Training to be alone

Totally agree with Zande that Paula has the best idea -- get a second Basenji!

Short of that, get the (e)book which Zande has recommended: The Culture Clash by Jean Donaldson. It has an entire section on how you can handle separation anxiety with a lot of step by step ideas. A lot of what she says has been offered here, but the book is more extensive and in depth. (The Table of Contents isn't the best but you're looking for "Dog Social Behavior and Its Implications -- Alone Training").

All these suggestions are great. What works for 1 dog may not work for another. Keep trying, don’t give up. A tired basenji is a good basenji. Our high energy boy that suffered from separation anxiety would go into destruction mode when we left him, even though he had his sister for company. I found that he needed to be throughly exhausted before we could leave him. Walking by itself was not enough. I gave him a job! He was very proud to do his ‘special’ job for Mummy. I backpacked him with 2 water bottles partially filled for weight. As his stamina increased, I added more water to the bottles. My husband thought I was ‘crazy’ and I’d never get the dog to go along with my ‘hairbrained’ idea. BUT because he was used to me putting him in a sweater/coat, the transition to the backpack was quite easy.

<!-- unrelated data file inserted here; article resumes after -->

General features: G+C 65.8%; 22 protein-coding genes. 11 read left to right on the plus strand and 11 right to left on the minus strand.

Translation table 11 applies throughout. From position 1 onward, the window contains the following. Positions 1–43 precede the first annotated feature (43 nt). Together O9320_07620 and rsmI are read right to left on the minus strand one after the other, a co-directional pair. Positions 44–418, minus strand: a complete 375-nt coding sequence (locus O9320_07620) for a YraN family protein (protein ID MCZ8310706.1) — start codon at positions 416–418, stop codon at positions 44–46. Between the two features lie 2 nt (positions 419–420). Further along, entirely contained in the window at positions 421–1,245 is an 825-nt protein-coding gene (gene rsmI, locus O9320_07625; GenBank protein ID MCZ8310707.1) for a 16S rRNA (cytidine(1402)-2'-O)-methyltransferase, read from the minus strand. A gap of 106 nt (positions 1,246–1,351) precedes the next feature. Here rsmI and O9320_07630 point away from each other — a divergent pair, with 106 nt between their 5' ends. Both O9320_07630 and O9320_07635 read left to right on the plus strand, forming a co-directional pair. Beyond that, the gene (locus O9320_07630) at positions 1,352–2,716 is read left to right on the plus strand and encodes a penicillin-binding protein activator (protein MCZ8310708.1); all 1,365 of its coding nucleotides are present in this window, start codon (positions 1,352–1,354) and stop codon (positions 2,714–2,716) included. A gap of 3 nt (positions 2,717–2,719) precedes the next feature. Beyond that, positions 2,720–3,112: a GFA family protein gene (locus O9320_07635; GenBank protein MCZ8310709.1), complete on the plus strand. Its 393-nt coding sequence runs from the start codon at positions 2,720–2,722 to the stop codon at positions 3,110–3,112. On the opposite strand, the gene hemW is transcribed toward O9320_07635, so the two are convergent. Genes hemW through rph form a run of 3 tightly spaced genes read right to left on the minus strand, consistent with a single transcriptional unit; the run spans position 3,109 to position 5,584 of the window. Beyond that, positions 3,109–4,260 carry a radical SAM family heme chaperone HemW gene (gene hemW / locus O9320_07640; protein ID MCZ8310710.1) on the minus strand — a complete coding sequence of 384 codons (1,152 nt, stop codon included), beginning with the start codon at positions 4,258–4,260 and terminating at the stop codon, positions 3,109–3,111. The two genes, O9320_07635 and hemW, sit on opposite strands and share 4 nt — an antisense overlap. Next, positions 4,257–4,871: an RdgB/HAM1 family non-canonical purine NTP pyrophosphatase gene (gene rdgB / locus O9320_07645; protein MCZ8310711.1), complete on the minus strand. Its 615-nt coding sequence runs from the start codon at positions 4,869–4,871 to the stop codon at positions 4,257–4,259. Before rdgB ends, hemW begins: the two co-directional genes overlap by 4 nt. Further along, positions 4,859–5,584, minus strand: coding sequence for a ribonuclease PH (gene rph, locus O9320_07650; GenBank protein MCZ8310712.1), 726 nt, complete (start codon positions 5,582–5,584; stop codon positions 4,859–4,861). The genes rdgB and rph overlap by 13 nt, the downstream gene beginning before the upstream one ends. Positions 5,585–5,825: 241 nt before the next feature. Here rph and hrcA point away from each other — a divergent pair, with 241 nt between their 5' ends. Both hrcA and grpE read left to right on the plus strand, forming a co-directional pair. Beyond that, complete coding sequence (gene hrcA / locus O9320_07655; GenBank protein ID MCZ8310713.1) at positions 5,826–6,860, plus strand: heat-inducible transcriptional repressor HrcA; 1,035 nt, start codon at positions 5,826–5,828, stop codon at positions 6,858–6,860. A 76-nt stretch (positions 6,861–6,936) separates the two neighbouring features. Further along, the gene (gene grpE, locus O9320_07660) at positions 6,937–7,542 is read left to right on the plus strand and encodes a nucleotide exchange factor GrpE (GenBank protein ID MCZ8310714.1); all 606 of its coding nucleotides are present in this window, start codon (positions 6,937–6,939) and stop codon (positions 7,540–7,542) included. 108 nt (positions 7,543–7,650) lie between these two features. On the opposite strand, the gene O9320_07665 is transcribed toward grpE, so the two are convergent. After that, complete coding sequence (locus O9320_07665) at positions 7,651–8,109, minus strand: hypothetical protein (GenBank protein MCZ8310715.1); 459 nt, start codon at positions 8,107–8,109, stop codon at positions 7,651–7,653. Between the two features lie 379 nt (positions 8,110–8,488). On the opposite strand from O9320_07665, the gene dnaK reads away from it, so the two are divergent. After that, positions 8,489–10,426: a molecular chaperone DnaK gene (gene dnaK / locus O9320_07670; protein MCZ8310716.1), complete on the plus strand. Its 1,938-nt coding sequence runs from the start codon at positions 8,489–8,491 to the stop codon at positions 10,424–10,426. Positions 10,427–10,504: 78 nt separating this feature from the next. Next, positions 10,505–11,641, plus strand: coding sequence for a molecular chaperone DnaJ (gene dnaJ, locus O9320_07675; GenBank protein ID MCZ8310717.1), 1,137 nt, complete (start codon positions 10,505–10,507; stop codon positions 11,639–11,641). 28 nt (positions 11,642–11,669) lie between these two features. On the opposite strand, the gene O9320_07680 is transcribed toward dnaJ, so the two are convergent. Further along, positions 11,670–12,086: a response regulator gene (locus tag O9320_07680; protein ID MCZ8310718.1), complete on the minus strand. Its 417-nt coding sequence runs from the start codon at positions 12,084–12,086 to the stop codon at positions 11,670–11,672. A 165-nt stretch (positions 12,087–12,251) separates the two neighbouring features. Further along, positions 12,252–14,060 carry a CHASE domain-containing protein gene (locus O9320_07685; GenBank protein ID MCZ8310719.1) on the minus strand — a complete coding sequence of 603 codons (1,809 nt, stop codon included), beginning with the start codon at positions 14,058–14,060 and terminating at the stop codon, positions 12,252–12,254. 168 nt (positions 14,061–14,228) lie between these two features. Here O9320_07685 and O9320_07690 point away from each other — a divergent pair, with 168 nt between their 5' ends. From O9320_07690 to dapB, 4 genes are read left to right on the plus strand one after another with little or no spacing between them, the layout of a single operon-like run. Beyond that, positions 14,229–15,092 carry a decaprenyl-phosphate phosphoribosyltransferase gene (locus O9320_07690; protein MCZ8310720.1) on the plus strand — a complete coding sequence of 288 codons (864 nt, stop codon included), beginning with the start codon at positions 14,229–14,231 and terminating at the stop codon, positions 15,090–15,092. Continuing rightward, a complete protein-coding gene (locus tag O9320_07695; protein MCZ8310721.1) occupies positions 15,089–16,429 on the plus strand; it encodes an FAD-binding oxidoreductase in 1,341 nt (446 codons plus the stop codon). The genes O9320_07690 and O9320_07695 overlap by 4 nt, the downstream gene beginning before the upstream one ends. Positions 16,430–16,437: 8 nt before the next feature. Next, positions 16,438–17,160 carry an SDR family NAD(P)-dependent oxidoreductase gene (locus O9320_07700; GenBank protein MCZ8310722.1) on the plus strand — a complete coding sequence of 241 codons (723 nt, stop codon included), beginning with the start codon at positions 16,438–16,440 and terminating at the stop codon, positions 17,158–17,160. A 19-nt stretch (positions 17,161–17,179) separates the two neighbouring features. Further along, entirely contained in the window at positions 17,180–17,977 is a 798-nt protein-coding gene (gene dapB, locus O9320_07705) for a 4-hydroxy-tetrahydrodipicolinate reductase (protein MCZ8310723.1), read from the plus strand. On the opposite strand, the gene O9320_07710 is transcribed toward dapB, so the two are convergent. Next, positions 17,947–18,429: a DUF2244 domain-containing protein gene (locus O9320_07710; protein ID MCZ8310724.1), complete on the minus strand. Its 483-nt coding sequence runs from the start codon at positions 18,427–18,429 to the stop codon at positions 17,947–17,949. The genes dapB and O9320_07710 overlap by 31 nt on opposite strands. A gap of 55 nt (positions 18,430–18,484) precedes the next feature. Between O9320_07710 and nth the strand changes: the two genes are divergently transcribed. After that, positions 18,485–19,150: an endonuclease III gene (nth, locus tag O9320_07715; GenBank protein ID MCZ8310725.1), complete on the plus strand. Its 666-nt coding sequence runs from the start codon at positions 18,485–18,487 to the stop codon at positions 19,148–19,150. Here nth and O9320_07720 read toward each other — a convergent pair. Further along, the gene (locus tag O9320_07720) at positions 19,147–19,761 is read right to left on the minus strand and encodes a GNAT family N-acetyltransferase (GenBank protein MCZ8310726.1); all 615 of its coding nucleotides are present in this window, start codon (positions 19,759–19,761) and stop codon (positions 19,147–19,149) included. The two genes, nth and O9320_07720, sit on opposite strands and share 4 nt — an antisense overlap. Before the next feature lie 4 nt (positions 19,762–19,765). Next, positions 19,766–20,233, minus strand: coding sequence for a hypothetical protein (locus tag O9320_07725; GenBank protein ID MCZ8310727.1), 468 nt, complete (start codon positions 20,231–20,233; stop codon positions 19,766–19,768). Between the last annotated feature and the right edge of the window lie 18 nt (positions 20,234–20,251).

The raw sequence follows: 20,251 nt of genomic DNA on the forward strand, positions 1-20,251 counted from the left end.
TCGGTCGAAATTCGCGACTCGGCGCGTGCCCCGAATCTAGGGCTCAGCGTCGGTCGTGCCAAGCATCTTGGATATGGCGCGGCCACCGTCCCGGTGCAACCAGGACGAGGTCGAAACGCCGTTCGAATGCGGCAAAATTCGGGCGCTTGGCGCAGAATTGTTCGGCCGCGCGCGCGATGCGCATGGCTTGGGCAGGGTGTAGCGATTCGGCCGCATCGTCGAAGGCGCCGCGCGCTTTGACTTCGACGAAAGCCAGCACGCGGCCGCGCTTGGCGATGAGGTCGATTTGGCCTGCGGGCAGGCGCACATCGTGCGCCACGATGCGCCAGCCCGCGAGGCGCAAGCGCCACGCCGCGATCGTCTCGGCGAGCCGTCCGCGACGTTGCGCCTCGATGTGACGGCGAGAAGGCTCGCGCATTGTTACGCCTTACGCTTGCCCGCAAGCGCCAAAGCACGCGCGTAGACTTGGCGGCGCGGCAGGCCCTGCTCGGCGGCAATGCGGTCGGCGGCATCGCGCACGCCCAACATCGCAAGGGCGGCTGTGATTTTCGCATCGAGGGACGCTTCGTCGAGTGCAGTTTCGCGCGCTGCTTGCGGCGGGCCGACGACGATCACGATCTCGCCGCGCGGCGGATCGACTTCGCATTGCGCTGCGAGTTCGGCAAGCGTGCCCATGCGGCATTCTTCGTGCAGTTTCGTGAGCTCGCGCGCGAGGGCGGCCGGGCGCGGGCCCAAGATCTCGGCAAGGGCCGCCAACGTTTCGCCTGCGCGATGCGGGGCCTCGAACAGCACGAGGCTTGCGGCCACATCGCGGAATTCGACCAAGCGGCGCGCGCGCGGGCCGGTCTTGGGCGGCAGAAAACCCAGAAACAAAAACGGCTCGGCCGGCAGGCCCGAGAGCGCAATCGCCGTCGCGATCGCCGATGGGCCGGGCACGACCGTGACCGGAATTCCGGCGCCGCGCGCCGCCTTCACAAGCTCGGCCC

@pawla said in Training to be alone:

get a second basenji

Love this idea! LOL

@rockonrush I think the easiest solution is to:

  • provide your dog with visual clues that they can use. When you pick up the leash, they get to go with you.... when you don't they stay home.
  • always tell them they need to stay home, and you will be right back, if you are leaving without them,
  • always give them a quick pet and tell them you missed them when you get home (nothing more than that)
  • do not make a big deal about anything

Get them accustomed to the routine with super fast in and out trips.

  • leave to check the mail, then go back inside
  • walk to the car and go back inside

The idea is that your dog will start to accept you coming/going without the anxiety. I noticed that my girl was always right at the door when I opened it and worried that she was upset while I was gone. So I set up a couple in-home cameras and checked it out. I learned that she curls up on my bed after I leave. And she seems to stay there until I put the key in the lock. When she hears that noise, she jumps up and dashes down the hallway to the door, just so she can welcome me home. I can't ask for more than that!

Thanks everyone for the suggestions. I would love a second basenji!!!! Though I don't think I can afford one at the moment haha.

There's a lot of different suggestions which is great because one will probably work and several probably won't! The key thing that everyone agrees on is not to make a big deal when returning which I've already been practicing and it has good results each time. I will experiment with each suggestion in blocks and see what seems to work best.

Thanks again, and if anyone has more stories please continue to share!